Welcome to the competitive world of Ultra Hyperball; the latest sport in which players must use their head to bounce a hyperball as high into the air as they possibly can. To do this, you don’t have to rely on any complex button combos; you simply have to press one button at the right time. Sadly, Ultra Hyperball is about as dull as that description sounds, with very little to keep you sat in front of your TV for long.
As you do progress in the game, some levels mix things up a little. Rather than trying to get your hyperball as high as possible, you’ve got to juggle a number of hyperballs in order to stay alive. Whilst this does bring a little variance to the table, you’re still just pressing one button (or tapping the screen) over and over. Of course, Ultra Hyperball also adds motion control for movement, which ultimately makes the whole experience far worse than it was when simply using the buttons.
The pixelated art direction is gorgeous to look at, even if every other indie title seems to take this approach these days. One thing you have to give Ultra Hyperball credit for is how well the game is presented. There are many different sprite characters that you can unlock as you progress throughout the game, each offering their own charm. They also serve as somewhat of an incentive to keep playing.
There are also a lot of levels to unlock in the game, offering some longevity to the experience in their own right. Unfortunately, most players won’t even get to experience the vast majority of them as they will have likely been turned off long before getting to the end. Amazingly, there is even a story mode included within these levels – following a kid called Jay who is on a mission to become a professional hyperball player. It’s a commendable addition, but one that I found hard to care for.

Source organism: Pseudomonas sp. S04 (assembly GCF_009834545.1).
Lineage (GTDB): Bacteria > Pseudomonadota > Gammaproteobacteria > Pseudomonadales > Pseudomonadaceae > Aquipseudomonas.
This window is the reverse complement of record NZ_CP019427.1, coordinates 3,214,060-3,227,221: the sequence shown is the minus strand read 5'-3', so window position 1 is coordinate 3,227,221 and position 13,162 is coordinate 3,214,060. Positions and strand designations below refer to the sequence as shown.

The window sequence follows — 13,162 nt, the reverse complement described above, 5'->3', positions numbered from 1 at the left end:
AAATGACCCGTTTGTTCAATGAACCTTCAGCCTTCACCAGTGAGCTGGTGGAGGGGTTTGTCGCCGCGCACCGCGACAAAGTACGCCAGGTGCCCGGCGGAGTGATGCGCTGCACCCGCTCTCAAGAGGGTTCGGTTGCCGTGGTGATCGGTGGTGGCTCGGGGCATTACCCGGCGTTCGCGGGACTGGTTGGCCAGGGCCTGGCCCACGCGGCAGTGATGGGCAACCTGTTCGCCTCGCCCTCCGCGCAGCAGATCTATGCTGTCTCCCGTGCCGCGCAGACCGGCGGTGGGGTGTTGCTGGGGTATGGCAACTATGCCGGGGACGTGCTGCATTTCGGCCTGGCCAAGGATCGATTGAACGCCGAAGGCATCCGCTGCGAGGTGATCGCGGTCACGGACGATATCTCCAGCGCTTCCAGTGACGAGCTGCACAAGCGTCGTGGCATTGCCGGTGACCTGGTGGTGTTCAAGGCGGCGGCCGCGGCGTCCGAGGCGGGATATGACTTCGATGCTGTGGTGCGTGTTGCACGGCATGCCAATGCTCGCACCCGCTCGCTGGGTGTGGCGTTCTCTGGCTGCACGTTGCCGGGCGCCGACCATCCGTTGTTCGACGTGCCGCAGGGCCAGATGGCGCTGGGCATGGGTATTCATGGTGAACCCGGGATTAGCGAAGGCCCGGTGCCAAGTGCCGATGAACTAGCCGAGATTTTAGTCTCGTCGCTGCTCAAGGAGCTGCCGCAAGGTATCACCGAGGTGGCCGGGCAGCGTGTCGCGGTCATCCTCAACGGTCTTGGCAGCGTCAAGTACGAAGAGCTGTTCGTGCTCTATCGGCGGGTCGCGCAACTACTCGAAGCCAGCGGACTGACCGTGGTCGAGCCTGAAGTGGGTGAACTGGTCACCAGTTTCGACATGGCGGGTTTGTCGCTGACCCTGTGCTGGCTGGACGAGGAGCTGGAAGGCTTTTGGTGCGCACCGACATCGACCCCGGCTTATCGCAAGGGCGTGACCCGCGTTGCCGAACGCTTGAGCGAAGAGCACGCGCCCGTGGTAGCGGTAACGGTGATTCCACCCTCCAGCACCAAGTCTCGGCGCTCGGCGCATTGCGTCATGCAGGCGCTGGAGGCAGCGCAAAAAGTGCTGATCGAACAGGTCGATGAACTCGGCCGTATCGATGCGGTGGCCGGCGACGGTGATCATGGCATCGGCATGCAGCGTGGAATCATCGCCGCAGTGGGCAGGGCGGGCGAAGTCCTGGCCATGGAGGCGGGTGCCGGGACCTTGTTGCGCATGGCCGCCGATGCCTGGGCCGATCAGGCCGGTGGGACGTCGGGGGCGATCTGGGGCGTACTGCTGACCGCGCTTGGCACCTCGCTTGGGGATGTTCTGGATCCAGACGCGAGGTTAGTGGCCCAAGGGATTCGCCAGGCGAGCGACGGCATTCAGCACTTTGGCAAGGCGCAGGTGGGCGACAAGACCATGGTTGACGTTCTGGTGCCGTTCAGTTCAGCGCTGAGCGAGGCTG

Luckily, Ultra Hyperball does have one redeeming mode; the competitive and cooperative multiplayer. As with a lot of Switch titles, having four people crowded around the console with a Joy-Con in hand is often a fantastic experience – regardless of the game. If you’ve managed to stick with the single player long enough to unlock a variety of different characters, it can be a good giggle with a group of friends playing for a place on the pixel podium.
In all honesty, Ultra Hyperball is little more than a glorified hackey sack simulator; something that hit its peak in video game form with the Mega Drive release of California Games back in the 90s. Whilst there was nothing particularly offensive about the game, it’s just not something that I want to play on my Nintendo console. It’s a mobile game at heart, with very little substance – and that’s the biggest problem here.
Ultra Hyperball is a game that you’d expect to see on your smart phone; something you can pick up for pennies rather than pounds, and then put down when your train arrives. Whilst there is something of a mindless distraction on offer here, this really isn’t the sort of game that we should be encouraging for consoles. Having local multiplayer makes Ultra Hyperball a little more attractive, but it’s still an incredibly unappealing package overall.